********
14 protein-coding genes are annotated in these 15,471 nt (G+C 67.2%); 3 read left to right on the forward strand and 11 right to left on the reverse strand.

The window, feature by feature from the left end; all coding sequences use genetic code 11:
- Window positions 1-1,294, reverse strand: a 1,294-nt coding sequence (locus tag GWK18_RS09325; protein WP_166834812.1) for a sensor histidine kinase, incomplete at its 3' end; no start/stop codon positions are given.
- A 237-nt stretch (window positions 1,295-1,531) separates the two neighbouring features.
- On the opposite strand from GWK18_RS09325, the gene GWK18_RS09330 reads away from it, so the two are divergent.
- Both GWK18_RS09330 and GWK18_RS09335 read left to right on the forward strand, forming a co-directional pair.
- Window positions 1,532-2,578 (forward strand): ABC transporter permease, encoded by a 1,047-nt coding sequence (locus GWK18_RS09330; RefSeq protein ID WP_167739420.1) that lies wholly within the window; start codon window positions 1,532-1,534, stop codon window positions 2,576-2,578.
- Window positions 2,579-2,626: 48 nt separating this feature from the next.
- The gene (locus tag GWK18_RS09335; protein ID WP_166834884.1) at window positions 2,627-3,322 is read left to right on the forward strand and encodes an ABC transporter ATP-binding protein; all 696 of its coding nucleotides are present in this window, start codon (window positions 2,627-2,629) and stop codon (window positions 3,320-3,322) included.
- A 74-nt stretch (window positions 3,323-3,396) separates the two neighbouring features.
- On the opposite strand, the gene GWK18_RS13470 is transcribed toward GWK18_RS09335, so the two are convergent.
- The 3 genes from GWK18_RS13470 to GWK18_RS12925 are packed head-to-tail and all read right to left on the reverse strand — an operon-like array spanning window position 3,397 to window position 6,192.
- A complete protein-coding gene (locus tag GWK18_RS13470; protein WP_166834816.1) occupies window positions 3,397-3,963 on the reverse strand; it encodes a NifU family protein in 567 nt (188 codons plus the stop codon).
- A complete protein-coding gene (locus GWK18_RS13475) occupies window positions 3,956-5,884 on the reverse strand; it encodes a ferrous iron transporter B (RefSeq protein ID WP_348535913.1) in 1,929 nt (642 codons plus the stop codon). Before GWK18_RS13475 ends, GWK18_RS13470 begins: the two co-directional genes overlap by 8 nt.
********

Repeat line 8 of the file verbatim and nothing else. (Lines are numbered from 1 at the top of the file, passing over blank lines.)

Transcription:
- Window positions 2,579-2,626: 48 nt separating this feature from the next.